I wondered if I should write about this, as it mentions people from the horror community, but then I thought, “Eh. Fuck it. It’s relevant. And I’d be a weak-spined, boring, say-nothing so-and-so who only prattles on about her own work to not bring it up.”
I had really mixed feelings last night when I was at the gym and I saw Polanski being arrested on the big TV screens. I’ve loved and admired his work over the years, especially The Pianist, which is one of the most soulful films I’ve ever seen. While I do not believe in demonizing the man’s art along with the man, I do believe that eventually you have to face the music and deal with your haints.
Victor Salva did exactly that, spending time in prison for his crimes. While I was pleased with a recent review of Dark Delicacies III, the reviewer stated that he didn’t read Salva’s story “in protest.” Apparently, however, he was okay reading Eric Red’s story. (For those not familiar with what happened to Red, you can read an account online in the LA Weekly. WARNING: CONTAINS JOURNALISM. Meaning, it could be complete crap.) Of course, the reviewer might not have even known about Red’s history. But a wee bit similar to how Polanski settled with his victim, Red went through a lengthy civil suit but no criminal trial.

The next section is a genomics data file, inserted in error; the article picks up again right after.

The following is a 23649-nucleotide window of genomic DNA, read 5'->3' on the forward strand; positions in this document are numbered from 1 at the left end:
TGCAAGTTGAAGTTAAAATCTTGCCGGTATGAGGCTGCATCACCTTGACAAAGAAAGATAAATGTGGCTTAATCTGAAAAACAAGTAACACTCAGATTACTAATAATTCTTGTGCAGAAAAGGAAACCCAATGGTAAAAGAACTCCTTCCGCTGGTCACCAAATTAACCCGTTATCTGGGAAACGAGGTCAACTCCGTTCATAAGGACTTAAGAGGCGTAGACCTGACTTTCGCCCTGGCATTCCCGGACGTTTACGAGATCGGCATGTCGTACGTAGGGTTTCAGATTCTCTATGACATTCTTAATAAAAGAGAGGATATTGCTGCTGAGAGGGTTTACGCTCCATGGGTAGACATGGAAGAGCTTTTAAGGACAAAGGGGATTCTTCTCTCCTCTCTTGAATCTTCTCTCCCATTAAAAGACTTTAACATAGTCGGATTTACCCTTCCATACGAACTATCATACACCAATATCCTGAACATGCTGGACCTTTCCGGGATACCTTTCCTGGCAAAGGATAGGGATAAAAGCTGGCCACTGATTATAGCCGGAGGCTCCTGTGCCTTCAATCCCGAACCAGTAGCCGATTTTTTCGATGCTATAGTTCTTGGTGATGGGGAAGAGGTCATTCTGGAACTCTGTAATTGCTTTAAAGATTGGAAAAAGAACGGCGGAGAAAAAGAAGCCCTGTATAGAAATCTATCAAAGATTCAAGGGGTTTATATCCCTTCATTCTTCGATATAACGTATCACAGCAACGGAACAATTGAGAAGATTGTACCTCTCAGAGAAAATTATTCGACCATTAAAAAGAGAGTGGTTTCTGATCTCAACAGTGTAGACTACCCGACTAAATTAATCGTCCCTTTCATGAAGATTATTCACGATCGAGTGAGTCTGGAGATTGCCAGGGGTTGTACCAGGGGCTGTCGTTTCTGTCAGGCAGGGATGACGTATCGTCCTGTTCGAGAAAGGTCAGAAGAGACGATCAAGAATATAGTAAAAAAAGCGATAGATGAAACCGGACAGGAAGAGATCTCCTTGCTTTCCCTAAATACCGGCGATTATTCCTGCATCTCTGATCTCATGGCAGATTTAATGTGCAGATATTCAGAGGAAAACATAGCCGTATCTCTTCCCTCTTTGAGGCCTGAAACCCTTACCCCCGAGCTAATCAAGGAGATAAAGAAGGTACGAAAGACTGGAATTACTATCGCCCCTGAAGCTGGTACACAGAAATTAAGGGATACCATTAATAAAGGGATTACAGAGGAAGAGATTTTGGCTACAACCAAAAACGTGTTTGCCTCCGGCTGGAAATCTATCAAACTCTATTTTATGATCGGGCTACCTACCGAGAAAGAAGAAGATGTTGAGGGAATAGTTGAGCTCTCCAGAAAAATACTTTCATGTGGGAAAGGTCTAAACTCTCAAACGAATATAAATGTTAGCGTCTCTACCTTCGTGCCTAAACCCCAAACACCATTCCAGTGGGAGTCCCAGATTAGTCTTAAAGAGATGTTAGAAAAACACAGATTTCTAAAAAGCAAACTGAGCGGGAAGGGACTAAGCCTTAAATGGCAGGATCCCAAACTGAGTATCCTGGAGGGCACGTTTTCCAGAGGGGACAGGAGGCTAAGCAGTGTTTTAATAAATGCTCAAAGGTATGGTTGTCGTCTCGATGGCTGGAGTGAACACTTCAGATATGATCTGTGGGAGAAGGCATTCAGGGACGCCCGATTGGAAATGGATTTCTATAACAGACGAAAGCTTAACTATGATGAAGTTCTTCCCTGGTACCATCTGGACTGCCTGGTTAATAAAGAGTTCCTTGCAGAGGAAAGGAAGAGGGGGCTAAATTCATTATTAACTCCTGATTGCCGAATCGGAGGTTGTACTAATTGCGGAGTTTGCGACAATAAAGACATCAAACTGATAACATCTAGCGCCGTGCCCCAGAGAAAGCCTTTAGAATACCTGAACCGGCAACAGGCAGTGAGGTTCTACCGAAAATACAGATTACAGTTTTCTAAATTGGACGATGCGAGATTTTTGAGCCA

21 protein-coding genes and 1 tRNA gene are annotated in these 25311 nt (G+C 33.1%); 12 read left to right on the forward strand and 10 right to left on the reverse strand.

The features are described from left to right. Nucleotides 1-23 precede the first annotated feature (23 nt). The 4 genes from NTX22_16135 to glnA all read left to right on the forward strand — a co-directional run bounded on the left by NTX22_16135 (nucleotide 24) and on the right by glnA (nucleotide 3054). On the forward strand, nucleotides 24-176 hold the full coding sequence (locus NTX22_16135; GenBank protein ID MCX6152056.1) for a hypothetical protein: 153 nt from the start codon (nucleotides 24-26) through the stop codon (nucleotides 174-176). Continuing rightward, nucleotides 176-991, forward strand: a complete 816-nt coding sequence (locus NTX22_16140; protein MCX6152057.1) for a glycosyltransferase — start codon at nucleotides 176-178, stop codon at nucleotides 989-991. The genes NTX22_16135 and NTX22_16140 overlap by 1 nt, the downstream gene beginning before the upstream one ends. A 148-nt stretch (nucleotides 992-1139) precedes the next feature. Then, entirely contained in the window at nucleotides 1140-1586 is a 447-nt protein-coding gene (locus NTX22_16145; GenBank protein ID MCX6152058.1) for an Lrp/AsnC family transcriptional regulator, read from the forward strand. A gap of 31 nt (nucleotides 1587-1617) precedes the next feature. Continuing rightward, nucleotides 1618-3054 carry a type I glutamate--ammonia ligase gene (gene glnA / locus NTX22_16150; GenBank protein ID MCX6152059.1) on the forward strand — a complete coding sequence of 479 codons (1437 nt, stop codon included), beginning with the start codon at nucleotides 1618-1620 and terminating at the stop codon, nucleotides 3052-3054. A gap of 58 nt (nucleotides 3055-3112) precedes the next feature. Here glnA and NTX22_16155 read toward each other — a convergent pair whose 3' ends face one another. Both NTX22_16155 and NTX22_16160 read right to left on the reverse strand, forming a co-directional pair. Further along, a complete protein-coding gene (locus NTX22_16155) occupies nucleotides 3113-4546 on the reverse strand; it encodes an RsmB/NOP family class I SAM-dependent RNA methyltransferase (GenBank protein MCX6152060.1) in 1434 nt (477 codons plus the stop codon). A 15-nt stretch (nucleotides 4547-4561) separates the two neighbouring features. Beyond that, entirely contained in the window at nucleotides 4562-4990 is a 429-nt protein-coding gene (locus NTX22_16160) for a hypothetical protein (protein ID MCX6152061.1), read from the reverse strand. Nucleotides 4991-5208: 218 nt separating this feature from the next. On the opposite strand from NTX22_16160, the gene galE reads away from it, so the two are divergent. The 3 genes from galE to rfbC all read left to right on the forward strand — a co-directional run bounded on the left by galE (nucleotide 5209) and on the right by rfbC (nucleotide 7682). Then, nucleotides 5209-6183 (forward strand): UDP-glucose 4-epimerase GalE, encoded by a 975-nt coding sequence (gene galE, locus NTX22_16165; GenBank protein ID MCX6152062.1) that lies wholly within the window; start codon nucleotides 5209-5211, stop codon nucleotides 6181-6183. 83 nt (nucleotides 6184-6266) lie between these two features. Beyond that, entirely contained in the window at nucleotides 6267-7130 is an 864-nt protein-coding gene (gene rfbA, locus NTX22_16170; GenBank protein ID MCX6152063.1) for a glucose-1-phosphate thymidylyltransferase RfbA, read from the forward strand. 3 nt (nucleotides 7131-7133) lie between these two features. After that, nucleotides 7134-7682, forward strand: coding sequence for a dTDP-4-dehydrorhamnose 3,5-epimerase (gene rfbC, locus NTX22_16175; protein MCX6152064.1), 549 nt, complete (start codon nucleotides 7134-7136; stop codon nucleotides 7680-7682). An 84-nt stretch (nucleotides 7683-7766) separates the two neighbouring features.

For the record, I think Red has written some amazing films and in person he’s a very sweet man. So, knowing what you now know, can you retroactively denounce The Hitcher or Near Dark and deny him any acclaim for these films?
I can’t. Nor would I ever.
(God, this is a dreary post.)
To me, it’s all grayish and gunked up and not at all clear where to precisely draw moral lines. So, those of you who like to spew vitriol at 100% Pure Evil go ahead. Have at. I’ll be over here stomping around in the moral miasma of A Problem Like Polanski and am totally okay with that.